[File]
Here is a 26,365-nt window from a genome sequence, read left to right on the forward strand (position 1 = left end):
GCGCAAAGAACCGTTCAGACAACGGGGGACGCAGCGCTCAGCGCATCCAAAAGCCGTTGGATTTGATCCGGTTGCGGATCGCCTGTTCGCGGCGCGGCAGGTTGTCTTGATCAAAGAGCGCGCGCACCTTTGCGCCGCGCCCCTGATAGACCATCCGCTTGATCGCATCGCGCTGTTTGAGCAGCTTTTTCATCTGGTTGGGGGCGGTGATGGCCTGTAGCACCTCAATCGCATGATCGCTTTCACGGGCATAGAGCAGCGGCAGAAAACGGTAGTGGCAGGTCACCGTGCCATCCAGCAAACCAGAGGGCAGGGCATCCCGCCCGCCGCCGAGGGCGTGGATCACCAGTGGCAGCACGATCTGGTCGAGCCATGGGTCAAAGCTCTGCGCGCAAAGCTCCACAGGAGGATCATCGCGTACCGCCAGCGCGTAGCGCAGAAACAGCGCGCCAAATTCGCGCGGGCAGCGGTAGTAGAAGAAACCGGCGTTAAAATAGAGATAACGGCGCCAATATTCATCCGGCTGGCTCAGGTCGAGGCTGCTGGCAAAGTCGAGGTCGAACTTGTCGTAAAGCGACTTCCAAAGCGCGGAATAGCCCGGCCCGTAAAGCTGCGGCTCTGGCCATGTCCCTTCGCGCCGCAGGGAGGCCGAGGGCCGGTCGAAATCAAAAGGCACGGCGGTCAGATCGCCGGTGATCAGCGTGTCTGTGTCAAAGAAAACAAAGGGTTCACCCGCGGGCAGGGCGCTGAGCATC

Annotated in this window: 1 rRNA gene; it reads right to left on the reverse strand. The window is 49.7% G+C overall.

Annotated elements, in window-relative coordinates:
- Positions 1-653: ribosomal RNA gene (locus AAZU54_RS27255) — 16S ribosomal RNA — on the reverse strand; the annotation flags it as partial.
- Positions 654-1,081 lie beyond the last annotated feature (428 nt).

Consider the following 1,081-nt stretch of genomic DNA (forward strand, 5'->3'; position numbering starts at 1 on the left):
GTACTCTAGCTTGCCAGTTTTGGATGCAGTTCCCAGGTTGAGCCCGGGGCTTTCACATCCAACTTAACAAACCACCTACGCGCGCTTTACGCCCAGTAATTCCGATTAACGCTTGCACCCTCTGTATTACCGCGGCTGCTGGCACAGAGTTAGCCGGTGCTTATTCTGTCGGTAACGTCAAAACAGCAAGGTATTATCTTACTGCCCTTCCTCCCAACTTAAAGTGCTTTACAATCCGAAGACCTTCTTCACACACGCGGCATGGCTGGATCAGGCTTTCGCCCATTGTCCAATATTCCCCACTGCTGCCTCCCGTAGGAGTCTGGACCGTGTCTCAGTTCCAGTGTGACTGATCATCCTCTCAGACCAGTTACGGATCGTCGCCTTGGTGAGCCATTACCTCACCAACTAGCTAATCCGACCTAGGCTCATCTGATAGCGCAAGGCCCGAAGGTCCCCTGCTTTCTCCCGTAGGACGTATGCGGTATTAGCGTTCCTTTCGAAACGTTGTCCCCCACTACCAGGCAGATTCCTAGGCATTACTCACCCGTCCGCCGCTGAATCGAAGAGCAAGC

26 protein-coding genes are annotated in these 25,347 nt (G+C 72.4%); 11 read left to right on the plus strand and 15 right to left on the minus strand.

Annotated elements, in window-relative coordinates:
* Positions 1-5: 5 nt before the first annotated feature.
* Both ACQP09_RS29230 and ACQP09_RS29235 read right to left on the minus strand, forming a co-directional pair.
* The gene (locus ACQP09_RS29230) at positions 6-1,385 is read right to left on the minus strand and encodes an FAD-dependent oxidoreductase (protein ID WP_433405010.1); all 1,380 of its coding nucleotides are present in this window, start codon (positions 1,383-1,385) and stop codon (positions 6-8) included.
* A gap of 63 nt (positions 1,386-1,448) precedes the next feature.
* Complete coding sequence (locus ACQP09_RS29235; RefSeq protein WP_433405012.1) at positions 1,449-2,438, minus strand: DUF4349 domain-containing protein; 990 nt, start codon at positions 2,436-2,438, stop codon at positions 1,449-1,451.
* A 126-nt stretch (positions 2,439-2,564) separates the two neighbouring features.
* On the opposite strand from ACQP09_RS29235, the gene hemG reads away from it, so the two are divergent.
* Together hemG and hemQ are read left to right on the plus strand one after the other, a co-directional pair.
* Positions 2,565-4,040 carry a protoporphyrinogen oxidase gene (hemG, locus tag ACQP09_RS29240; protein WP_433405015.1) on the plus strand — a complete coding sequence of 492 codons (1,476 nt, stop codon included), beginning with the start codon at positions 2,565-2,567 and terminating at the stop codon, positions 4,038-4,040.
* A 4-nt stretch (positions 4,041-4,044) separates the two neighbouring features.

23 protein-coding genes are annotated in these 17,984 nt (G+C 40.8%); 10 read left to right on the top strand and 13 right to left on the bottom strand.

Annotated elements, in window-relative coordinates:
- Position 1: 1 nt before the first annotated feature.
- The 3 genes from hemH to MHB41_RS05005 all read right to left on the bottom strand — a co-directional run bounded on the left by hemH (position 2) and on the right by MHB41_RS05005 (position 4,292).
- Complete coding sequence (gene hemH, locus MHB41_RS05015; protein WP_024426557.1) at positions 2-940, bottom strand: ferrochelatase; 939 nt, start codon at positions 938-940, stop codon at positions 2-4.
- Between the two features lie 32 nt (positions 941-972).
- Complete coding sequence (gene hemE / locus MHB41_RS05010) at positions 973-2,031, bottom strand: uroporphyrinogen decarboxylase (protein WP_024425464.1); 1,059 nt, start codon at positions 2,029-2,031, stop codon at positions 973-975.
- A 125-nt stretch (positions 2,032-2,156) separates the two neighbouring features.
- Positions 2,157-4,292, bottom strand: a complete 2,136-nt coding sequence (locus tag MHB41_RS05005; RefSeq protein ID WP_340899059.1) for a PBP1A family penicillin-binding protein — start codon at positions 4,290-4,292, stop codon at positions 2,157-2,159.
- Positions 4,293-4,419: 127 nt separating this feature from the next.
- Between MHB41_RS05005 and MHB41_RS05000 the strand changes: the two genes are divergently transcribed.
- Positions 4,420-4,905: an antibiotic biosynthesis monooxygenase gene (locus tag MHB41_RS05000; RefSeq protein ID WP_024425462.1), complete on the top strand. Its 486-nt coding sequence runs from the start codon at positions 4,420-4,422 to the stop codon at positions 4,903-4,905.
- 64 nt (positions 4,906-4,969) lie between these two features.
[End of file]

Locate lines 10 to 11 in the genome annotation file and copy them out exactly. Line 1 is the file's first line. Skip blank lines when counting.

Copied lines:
Annotated elements, in window-relative coordinates:
* Positions 1-5: 5 nt before the first annotated feature.